Football in Spain, France goes behind closed doors as virus spreads

Lionel Messi (AP)
Lionel Messi (AP)

Football matches in the top two divisions in Spain and France will be played behind closed doors for at least the next two weeks, officials announced Tuesday, following the decision by Italy's government to suspend top-flight games until 3 April due to the coronavirus epidemic.

German football also felt the effects of the deadly virus, which has killed more than 4,000 people worldwide, with fans barred from two Bundesliga games as well as the national team's 31 March friendly at home to Italy.

La Liga said fixtures in Spain's top two tiers will go ahead in front of empty stands for the next fortnight following a decision that sporting events in the country at state and international level should be played without fans to limit the spread of the virus.

"According to information from the High Sports Council (CSD), La Liga Santander and La Liga SmartBank matches will be played behind closed doors from today and for at least the next two weeks," a La Liga statement read.

"La Liga will remain in permanent contact with the Ministry of Health and the CSD to meet their recommendations and/or decisions, and put first the health of fans, players, club employees and journalists during the health crisis of COVID-19."

Real Madrid's game against Eibar at the Santiago Bernabeu on Friday will be the weekend's first fixture affected as authorities step up attempts to contain the outbreak.

Two local derbies will also go ahead in empty stadiums as Valencia face Levante at Mestalla on Saturday before Sevilla host Real Betis at the Ramon Sanchez Pizjuan on Sunday.

Barcelona had earlier confirmed their Champions League tie against Napoli at the Camp Nou on 18 March would be played without spectators.

However, Real Madrid fans will be hoping to be able to travel to England to see their team go up against Manchester City at the Etihad Stadium on 17 March.

Spain had registered more than 1,500 cases of coronavirus on Tuesday, with the decision made on Monday to close all schools in the Madrid area from Wednesday until the end of March.

In France, football authorities ordered Ligue 1 and Ligue 2 games to be held behind closed doors until 15 April, after the government on Sunday issued a ban on gatherings of more than 1,000 people.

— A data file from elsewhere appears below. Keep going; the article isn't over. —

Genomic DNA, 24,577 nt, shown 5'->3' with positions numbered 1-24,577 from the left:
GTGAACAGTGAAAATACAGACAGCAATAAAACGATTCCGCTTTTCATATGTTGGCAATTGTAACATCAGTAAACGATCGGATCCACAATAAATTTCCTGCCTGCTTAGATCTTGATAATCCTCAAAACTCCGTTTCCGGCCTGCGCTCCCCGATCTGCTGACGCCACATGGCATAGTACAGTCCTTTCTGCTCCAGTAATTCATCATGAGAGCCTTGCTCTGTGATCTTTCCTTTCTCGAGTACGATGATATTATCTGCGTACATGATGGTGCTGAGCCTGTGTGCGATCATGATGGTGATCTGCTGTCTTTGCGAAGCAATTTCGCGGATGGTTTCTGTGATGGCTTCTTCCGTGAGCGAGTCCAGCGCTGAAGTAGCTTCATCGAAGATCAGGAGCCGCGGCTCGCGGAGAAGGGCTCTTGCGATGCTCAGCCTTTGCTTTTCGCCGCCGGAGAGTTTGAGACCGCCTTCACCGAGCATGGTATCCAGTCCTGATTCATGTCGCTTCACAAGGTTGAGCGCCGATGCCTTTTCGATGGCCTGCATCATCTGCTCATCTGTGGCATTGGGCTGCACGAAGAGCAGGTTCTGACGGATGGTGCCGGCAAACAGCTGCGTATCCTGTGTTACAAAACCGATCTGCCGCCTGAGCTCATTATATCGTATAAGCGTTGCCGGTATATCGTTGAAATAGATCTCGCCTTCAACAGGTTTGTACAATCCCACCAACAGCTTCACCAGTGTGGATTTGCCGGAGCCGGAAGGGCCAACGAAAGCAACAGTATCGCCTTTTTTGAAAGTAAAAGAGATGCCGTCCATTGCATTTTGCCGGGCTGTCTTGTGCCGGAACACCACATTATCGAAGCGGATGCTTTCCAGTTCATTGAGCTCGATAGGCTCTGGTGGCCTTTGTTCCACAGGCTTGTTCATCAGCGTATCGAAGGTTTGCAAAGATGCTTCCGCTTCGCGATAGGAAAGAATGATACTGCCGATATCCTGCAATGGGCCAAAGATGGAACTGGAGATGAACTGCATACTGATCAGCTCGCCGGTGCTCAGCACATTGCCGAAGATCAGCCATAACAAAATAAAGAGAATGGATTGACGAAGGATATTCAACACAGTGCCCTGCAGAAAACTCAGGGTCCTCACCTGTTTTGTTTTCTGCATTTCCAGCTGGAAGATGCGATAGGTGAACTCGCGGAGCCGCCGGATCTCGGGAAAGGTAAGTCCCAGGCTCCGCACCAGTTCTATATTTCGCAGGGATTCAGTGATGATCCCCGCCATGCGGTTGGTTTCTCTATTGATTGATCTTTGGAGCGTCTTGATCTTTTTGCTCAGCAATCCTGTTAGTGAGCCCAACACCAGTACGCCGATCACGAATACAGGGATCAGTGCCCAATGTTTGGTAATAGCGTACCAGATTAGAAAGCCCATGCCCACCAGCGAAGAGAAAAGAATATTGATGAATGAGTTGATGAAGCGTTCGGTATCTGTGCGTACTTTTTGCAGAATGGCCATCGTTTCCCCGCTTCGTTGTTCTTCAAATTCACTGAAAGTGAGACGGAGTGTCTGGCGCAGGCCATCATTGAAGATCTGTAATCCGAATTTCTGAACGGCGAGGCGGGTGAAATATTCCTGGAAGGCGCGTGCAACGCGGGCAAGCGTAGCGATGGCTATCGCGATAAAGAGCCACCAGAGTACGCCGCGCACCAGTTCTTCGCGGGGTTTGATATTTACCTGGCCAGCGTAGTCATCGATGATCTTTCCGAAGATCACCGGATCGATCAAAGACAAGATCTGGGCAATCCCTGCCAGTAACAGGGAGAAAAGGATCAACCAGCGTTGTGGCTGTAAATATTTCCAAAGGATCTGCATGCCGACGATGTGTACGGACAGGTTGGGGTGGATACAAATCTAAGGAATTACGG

Further details on arrangements will be provided following a board meeting on Wednesday, the league said in a statement.

So far, France has recorded 1,606 cases of COVID-19 infections and 30 deaths.

Paris Saint-Germain's Champions League match at the Parc des Princes against Borussia Dortmund on Wednesday had already been forced behind closed doors.

France's scheduled friendlies against Ukraine in Paris on 27 March and Finland in Lyon on 31 March will also be held at empty venues.

The League Cup final between PSG and Lyon at the Stade de France on 4 April is another fixture that could be impacted as well.

PSG had already had their Ligue 1 match at Strasbourg on Saturday postponed due to the extent of the outbreak in the Alsace region of eastern France.

In Italy, Prime Minister Giuseppe Conte on Monday announced the suspension of all sporting events in the country until next month, as part of a nationwide lockdown.

The unprecedented measures limiting travel and banning public gatherings across the country of more than 60 million people came after 97 more deaths took Italy's toll to 463.

"There is no reason why matches and sporting events should continue and I am thinking of the football championship," said Conte.

"I'm sorry but all the fans must take note of it, we will not even allow gyms to be used for sports activities," he added.

Wednesday's Rhine derby between Borussia Moenchengladbach and Cologne will be the first game in Bundesliga history to be played without fans.

The game is one of several high-profile fixtures in Germany set to be played without fans in the coming weeks, including Saturday's Ruhr derby between Borussia Dortmund and Schalke, and Bayern Munich's Champions League clash with Chelsea next week.

Portugal's Primeira Liga will also go behind closed doors with immediate effect with no date given for reopening stadiums to fans, the Portuguese football federation said.

Last week action in the top two divisions of Swiss football was suspended until 23 March.

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